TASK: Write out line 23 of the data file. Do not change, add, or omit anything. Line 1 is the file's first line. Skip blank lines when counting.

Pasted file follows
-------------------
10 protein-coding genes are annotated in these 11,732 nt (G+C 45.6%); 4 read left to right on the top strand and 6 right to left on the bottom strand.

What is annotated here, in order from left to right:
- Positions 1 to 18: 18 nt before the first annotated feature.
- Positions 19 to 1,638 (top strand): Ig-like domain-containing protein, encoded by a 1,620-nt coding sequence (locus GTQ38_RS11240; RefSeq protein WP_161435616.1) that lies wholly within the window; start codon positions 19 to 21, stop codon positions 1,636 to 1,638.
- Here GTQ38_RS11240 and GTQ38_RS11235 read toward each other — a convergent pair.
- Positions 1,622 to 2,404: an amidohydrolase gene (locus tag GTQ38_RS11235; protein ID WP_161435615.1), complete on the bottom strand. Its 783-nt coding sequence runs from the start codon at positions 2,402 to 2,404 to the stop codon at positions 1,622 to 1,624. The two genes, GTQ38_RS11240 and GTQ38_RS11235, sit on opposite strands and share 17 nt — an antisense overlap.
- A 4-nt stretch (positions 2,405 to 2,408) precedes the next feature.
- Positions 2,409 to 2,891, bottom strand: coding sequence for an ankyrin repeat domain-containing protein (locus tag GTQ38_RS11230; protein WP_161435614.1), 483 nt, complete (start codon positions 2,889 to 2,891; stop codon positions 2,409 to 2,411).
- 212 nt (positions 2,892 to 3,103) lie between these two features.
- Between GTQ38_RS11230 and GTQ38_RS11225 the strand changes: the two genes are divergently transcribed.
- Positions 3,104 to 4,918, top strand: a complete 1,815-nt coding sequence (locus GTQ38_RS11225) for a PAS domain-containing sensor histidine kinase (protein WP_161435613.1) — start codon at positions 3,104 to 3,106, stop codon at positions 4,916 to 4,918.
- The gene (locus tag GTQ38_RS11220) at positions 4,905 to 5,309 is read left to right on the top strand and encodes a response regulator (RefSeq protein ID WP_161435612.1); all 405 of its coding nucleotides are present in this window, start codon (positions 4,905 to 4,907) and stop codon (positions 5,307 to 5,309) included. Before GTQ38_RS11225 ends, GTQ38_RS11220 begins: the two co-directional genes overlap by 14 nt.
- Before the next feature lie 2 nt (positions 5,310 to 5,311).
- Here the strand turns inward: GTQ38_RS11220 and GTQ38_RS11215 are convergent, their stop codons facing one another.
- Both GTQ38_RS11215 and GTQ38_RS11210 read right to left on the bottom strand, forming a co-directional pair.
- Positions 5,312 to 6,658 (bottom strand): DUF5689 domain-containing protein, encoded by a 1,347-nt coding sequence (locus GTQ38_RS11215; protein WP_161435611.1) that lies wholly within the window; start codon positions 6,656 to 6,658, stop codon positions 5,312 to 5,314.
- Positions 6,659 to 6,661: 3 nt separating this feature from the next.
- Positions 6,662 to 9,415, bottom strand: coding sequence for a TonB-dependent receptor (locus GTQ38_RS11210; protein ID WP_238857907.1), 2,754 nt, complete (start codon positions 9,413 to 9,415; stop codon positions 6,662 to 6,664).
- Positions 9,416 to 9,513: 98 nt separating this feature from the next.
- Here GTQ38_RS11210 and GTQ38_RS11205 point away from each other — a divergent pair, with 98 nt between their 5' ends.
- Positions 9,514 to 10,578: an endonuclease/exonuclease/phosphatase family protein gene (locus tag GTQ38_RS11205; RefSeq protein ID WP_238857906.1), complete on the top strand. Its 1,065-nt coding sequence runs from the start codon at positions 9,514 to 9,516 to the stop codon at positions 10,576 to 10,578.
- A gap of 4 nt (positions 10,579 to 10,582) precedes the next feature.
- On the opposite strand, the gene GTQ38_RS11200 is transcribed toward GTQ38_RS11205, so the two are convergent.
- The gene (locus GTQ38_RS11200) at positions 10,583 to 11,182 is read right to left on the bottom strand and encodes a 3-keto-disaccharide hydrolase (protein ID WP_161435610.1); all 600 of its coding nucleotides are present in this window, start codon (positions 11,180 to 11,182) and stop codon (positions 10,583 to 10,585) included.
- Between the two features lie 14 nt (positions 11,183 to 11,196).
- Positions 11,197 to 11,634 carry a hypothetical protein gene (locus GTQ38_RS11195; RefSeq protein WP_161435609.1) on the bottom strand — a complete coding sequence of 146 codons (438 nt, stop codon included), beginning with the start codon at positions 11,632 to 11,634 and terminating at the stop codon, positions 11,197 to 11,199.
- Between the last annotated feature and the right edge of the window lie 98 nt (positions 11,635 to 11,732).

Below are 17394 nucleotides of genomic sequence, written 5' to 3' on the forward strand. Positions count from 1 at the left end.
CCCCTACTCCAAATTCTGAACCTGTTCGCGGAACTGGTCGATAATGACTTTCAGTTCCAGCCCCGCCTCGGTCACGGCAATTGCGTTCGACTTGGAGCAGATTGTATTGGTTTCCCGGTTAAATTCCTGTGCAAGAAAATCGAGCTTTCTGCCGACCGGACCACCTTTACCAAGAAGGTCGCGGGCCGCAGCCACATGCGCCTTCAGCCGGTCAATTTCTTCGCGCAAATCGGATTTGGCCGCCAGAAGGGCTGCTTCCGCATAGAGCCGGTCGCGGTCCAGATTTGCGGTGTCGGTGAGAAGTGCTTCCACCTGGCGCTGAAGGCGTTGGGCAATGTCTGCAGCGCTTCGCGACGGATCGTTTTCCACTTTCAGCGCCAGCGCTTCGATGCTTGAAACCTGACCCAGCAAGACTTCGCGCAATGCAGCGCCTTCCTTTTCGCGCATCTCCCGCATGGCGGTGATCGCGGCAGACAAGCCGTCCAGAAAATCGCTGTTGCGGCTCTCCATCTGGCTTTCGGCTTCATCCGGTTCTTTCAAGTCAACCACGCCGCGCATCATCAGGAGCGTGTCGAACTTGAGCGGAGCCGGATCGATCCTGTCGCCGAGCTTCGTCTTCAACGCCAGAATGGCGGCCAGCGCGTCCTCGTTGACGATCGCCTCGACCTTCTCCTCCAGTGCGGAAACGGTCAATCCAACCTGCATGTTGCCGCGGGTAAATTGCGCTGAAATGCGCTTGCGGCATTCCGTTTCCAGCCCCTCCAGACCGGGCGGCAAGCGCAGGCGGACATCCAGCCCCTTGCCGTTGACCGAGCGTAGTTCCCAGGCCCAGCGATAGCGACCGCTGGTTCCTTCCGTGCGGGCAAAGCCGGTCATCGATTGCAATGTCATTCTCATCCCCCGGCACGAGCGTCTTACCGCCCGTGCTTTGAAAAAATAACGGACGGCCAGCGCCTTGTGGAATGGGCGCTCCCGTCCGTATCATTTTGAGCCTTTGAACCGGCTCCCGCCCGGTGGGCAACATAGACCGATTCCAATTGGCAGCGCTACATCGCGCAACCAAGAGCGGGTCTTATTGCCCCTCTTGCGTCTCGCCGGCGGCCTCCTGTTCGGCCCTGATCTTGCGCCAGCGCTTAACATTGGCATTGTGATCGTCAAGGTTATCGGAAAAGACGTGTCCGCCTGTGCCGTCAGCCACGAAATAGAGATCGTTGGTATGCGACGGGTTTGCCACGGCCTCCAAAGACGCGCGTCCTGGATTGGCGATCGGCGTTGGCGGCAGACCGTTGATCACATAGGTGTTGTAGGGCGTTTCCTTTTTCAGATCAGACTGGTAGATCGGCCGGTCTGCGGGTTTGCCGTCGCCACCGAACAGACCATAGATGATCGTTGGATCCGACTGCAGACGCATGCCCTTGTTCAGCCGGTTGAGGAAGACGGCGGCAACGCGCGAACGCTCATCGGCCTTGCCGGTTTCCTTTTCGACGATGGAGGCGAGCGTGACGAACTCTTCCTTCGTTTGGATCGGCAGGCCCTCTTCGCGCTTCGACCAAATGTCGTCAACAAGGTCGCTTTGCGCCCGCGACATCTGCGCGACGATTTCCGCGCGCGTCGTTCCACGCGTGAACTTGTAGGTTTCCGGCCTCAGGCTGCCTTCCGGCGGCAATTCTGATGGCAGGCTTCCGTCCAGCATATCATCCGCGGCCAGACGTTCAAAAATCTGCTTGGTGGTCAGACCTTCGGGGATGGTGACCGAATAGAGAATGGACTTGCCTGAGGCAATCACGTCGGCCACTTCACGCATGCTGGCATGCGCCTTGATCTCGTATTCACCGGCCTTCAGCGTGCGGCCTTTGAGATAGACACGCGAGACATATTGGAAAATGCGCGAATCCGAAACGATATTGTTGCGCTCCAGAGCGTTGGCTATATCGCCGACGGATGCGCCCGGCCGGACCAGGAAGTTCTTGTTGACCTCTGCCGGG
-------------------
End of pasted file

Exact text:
- On the opposite strand, the gene GTQ38_RS11200 is transcribed toward GTQ38_RS11205, so the two are convergent.